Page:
0

Heritage wants to double its size in five years

Heath Fountain is Chief Financial Officer for HeritageBank of the South.

Heath Fountain is Chief Financial Officer for HeritageBank of the South.

ALBANY, Ga. -- The business climate at most Georgia banks during the past two years has been one of survival.

Survival is on the minds of executives with HeritageBank of the South, but survival at twice the size.

"We've got $750 million in total assets, and we feel like in the next three to five years we have the capital to grow to about $1.5 billion," said Heath Fountain, chief financial officer at HeritageBank.

To accomplish that, Heritage is operating in a bank-eat-bank environment where struggling institutions on the brink of failure are being gobbled up by HeritageBank and others like it.

"We're looking for two things," Fountain said. "A lot of banks are looking to get rid of branches because they are in such bad trouble and are not going to make it.

"Other banks may have struggles, but are going to be okay, but to be okay they need to shrink a little bit."

When buying from the still-strong banks, Fountain said Heritage looks for a good customer base in a market that "we feel like is going to be a good, long-term fit for HeritageBank."

"It's not that different in what we look for in the FDIC deals," he said.

Heritage has obtained several banks that were being shut down by the Federal Deposit Insurance Corporation. The Albany bank has hired its own managers for the struggling banks and is in the process of altering their procedures to become part of the Heritage culture.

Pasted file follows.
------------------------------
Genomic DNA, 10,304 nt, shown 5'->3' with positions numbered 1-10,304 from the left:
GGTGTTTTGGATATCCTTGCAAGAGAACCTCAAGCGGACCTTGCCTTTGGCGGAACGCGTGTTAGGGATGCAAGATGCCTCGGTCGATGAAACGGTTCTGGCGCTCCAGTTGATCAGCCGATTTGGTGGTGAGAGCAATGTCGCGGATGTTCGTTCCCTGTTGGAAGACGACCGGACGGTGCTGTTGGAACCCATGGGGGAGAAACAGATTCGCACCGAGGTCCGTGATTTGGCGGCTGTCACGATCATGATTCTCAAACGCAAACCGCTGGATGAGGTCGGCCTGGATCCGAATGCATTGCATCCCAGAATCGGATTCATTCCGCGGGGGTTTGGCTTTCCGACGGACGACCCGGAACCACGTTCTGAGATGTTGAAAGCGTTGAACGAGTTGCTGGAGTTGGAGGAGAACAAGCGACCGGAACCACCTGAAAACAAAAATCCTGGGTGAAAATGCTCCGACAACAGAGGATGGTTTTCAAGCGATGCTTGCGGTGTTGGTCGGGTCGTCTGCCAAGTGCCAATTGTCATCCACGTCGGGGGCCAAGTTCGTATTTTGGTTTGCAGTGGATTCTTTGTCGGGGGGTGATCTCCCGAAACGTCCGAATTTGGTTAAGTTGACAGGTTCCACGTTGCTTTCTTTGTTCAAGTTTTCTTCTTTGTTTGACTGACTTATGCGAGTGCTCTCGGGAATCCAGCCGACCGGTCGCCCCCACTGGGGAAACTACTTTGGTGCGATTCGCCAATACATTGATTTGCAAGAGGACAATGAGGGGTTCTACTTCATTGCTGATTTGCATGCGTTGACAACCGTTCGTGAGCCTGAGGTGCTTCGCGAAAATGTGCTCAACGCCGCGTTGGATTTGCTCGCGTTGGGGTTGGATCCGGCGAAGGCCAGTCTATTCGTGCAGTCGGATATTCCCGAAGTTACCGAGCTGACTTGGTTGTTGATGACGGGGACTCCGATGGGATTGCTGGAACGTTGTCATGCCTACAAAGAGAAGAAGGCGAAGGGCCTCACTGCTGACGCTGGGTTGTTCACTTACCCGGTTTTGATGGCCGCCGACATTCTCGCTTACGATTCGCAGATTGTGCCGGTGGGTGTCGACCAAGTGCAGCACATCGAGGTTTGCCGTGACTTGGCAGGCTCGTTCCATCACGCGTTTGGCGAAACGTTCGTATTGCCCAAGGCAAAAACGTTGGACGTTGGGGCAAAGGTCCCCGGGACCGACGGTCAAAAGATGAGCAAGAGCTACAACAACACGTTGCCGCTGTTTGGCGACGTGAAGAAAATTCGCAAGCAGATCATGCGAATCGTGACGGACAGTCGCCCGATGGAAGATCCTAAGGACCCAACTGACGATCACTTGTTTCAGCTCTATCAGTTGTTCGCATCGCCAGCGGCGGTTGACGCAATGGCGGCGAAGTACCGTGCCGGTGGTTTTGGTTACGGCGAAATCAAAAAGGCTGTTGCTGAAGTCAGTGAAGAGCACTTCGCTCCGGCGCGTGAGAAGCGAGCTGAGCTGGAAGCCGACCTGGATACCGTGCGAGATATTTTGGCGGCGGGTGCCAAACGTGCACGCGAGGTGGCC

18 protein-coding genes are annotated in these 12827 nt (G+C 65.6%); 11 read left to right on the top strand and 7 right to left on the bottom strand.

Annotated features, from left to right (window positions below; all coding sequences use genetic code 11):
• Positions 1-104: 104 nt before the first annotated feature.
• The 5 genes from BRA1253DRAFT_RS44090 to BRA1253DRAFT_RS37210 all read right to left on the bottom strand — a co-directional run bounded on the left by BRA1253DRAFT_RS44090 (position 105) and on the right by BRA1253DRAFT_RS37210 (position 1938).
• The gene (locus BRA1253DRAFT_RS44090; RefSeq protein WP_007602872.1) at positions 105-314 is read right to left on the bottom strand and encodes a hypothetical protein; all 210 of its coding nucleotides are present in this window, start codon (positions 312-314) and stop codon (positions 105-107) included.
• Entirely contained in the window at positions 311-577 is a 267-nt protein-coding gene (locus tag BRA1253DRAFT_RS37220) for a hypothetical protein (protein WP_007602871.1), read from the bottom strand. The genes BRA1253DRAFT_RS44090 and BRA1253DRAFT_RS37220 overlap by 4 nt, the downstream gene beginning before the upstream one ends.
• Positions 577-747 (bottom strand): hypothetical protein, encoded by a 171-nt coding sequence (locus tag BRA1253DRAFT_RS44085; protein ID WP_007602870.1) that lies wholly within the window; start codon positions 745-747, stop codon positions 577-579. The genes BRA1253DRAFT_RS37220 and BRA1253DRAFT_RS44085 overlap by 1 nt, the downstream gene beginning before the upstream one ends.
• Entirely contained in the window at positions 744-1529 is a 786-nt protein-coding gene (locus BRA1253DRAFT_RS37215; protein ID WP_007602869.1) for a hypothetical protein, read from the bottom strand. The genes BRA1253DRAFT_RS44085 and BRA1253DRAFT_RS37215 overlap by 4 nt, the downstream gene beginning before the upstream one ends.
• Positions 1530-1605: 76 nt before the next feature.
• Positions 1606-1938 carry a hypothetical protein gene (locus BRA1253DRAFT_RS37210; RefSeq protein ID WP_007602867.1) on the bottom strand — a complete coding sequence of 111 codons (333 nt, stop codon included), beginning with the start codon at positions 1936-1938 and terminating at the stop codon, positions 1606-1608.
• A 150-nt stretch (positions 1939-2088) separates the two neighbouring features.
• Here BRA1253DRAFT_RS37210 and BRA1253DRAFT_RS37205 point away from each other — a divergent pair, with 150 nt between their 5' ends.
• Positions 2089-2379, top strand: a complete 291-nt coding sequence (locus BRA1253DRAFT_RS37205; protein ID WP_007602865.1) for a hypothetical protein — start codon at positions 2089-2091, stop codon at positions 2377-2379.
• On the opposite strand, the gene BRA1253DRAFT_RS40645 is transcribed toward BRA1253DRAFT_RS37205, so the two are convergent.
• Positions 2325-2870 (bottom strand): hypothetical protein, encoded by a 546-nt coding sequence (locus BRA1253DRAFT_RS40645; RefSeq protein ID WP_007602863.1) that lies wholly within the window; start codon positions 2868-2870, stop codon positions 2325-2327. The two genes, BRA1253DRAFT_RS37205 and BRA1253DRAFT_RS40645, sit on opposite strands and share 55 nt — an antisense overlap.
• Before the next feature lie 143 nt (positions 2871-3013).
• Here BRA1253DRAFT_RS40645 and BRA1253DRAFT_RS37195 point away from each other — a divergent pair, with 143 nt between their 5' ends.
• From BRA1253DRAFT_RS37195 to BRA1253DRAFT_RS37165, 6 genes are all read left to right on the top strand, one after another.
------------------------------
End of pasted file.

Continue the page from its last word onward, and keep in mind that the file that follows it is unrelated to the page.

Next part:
Fountain said the bank will not use all of its proceeds ($65 million) from a recent stock offering to purchase banks. Some resources will be used to support internal growth, primarily in the new bank centers in Valdosta and Statesboro.

When checking out possible purchase targets, Fountain said Heritage looks primarily in Georgia south of Atlanta, in Florida north of Orlando and in the lower half of Alabama.

Fountain said Heritage has added quality managers during the purchasing phase, partly because of problems involving other Georgia banks.

"You had good bankers who worked for regional banks that got into trouble in Atlanta, causing these bankers to not be able to lend and do business," he said. "They were doing a great job but had their hands tied because of problems with the home office."

While the banks being purchased are outside the metro Albany market, it has benefited the local economy because of growth internally to process the business generated by the additional branches.